Arabic literature can be translated inasmuch as it has to be translated. Why? Because the reality Arabs encounter stretches beyond the Arab World, and thus does not fit the orderly context the Arabic language requires to keep on being as categorical as it has been for centuries.
The price a nation has to pay for boasting a language carved in stone is the cumbersomeness of its notions. But first, before Arabs face the Sphinx, they have to make sure they recognize both their mother tongue and their fatherland. We are just here to provide a space where they can shelve their paralysis by putting their stances into perspective.
Contemporary Arabic Literature, translated into English
Drizzle and one half of an orange solar disc hallow January, which crops up behind the few hours it has left to perform and spreads its attire to wrap up Cairo before pronouncing its blessings. The steps of the passersby, the whistles of the policemen, the shouts of the street vendors, and the bells announcing […]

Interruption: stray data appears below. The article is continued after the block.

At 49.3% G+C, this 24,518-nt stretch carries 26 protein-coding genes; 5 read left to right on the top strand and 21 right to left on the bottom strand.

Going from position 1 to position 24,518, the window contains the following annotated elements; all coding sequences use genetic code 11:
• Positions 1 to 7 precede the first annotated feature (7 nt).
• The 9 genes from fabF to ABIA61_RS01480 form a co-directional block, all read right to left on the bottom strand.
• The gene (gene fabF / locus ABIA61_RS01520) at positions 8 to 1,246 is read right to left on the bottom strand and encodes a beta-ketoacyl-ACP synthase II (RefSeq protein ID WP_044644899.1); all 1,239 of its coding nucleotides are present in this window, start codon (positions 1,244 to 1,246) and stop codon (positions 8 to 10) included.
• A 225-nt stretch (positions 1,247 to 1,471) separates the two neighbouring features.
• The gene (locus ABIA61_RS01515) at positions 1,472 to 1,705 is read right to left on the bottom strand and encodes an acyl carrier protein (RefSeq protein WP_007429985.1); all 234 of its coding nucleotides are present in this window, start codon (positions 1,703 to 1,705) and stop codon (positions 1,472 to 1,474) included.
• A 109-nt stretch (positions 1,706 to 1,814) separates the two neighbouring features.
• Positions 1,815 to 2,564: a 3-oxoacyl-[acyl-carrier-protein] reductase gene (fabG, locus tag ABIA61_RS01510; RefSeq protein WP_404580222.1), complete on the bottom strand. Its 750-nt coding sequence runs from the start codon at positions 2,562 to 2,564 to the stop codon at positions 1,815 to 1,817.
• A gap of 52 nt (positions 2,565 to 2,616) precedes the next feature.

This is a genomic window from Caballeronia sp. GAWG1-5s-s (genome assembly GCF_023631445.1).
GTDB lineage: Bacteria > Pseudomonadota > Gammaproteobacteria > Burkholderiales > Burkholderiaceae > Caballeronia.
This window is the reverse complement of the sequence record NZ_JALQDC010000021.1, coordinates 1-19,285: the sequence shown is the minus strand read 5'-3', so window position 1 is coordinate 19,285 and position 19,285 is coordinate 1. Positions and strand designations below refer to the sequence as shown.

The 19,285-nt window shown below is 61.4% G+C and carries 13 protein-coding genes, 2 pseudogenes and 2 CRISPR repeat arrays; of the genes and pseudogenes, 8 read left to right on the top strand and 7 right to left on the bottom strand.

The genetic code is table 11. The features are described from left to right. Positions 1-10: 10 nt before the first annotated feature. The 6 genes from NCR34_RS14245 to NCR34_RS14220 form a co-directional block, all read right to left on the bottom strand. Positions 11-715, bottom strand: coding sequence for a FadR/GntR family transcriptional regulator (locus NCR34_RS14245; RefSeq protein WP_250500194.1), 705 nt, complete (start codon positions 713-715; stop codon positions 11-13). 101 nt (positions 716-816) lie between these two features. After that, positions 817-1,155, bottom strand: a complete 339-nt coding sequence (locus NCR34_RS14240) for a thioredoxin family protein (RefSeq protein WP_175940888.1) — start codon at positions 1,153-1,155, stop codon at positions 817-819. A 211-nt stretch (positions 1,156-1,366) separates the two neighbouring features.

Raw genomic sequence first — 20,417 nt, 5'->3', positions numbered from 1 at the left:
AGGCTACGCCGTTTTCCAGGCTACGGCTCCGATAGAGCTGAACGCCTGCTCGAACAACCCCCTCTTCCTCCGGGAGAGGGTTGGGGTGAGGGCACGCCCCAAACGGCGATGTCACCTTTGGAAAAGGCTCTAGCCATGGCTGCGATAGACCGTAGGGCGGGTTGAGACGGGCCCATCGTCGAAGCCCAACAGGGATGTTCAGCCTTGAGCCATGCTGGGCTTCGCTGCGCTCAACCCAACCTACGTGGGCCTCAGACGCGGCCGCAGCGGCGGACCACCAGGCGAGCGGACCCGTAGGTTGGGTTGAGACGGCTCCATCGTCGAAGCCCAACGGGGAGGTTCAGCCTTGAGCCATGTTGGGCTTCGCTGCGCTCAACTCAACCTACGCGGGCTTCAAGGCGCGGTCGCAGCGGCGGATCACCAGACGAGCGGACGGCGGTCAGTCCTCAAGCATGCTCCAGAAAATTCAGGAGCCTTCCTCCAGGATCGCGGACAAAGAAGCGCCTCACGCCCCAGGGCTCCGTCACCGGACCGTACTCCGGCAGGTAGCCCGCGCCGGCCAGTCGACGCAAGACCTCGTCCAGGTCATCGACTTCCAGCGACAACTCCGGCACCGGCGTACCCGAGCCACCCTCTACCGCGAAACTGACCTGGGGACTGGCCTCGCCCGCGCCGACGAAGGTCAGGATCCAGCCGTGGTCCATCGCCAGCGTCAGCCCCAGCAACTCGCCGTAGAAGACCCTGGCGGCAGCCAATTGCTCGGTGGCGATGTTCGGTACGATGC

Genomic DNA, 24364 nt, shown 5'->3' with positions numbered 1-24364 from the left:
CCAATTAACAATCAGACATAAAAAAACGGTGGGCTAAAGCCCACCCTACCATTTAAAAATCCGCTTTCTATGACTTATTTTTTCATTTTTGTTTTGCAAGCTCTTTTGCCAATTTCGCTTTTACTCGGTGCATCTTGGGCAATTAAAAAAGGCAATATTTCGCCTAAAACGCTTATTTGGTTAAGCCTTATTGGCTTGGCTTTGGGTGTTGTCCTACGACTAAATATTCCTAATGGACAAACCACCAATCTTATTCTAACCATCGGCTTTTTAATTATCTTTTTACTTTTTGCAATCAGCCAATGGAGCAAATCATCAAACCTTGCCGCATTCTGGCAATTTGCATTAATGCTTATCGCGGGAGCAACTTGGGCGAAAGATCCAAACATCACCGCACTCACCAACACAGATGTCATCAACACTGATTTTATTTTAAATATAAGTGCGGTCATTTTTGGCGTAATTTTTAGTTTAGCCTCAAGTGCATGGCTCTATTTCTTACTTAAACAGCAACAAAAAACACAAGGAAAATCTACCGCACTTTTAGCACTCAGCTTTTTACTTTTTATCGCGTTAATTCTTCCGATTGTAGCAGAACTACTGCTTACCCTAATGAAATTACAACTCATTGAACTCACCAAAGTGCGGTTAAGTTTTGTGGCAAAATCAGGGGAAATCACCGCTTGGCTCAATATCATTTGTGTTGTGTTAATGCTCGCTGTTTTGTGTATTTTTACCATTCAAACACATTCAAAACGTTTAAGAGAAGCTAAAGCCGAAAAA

Ahmed is a very bright and inquisitive six-year-old boy who lives in a city called Bordj El Kiffan—shortened as Bordj—which has amazing sand beaches and a formidable fortress. The old fortress was built beside the sea centuries ago, during the Ottoman Empire. It was erected by soldiers and was once guarded by sentries who would […]
Naguib was sitting in front of the shop trying to shoo the flies away as black thoughts kept popping into his mind. They wouldn’t be as easily scared off as the flies. Every time he succeeded in pushing one aside, another one ran in to take its place. “Looks like I am screwed,” he said […]